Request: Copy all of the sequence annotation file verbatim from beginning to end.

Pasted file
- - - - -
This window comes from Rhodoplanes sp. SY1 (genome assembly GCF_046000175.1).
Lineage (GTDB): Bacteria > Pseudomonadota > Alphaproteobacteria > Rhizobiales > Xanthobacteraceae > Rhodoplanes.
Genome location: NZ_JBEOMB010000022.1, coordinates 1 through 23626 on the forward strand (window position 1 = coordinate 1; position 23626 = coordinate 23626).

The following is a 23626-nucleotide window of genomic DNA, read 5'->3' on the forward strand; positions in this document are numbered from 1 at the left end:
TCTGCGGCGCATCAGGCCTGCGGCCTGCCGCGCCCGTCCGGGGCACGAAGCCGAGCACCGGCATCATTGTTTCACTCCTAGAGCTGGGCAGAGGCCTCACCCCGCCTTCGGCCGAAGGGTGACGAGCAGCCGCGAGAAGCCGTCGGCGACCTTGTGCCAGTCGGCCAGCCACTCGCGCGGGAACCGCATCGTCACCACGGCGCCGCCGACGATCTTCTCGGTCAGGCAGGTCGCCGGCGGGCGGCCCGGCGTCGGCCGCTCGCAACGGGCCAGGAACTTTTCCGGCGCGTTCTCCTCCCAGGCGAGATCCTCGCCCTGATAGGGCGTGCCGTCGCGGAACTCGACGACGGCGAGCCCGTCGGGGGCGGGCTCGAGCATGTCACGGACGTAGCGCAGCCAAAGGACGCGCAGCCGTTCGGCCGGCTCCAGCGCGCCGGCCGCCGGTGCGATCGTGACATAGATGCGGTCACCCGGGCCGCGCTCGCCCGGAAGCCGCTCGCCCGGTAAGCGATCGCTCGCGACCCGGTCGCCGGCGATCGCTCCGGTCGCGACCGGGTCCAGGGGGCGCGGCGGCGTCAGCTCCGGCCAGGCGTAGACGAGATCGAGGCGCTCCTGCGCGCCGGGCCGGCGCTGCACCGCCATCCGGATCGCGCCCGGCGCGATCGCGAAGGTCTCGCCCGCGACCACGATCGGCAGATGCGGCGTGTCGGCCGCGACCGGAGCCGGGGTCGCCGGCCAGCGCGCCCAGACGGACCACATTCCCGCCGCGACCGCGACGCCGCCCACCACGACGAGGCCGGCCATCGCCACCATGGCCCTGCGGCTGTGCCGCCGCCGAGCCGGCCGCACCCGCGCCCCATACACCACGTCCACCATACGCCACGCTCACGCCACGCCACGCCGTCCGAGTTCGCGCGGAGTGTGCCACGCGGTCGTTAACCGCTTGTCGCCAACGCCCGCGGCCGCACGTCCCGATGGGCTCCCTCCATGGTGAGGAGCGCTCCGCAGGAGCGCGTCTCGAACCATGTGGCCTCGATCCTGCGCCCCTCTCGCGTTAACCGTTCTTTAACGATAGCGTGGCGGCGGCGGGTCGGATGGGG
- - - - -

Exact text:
This window comes from Rhodoplanes sp. SY1 (genome assembly GCF_046000175.1).
Lineage (GTDB): Bacteria > Pseudomonadota > Alphaproteobacteria > Rhizobiales > Xanthobacteraceae > Rhodoplanes.
Genome location: NZ_JBEOMB010000022.1, coordinates 1 through 23626 on the forward strand (window position 1 = coordinate 1; position 23626 = coordinate 23626).

The following is a 23626-nucleotide window of genomic DNA, read 5'->3' on the forward strand; positions in this document are numbered from 1 at the left end:
TCTGCGGCGCATCAGGCCTGCGGCCTGCCGCGCCCGTCCGGGGCACGAAGCCGAGCACCGGCATCATTGTTTCACTCCTAGAGCTGGGCAGAGGCCTCACCCCGCCTTCGGCCGAAGGGTGACGAGCAGCCGCGAGAAGCCGTCGGCGACCTTGTGCCAGTCGGCCAGCCACTCGCGCGGGAACCGCATCGTCACCACGGCGCCGCCGACGATCTTCTCGGTCAGGCAGGTCGCCGGCGGGCGGCCCGGCGTCGGCCGCTCGCAACGGGCCAGGAACTTTTCCGGCGCGTTCTCCTCCCAGGCGAGATCCTCGCCCTGATAGGGCGTGCCGTCGCGGAACTCGACGACGGCGAGCCCGTCGGGGGCGGGCTCGAGCATGTCACGGACGTAGCGCAGCCAAAGGACGCGCAGCCGTTCGGCCGGCTCCAGCGCGCCGGCCGCCGGTGCGATCGTGACATAGATGCGGTCACCCGGGCCGCGCTCGCCCGGAAGCCGCTCGCCCGGTAAGCGATCGCTCGCGACCCGGTCGCCGGCGATCGCTCCGGTCGCGACCGGGTCCAGGGGGCGCGGCGGCGTCAGCTCCGGCCAGGCGTAGACGAGATCGAGGCGCTCCTGCGCGCCGGGCCGGCGCTGCACCGCCATCCGGATCGCGCCCGGCGCGATCGCGAAGGTCTCGCCCGCGACCACGATCGGCAGATGCGGCGTGTCGGCCGCGACCGGAGCCGGGGTCGCCGGCCAGCGCGCCCAGACGGACCACATTCCCGCCGCGACCGCGACGCCGCCCACCACGACGAGGCCGGCCATCGCCACCATGGCCCTGCGGCTGTGCCGCCGCCGAGCCGGCCGCACCCGCGCCCCATACACCACGTCCACCATACGCCACGCTCACGCCACGCCACGCCGTCCGAGTTCGCGCGGAGTGTGCCACGCGGTCGTTAACCGCTTGTCGCCAACGCCCGCGGCCGCACGTCCCGATGGGCTCCCTCCATGGTGAGGAGCGCTCCGCAGGAGCGCGTCTCGAACCATGTGGCCTCGATCCTGCGCCCCTCTCGCGTTAACCGTTCTTTAACGATAGCGTGGCGGCGGCGGGTCGGATGGGG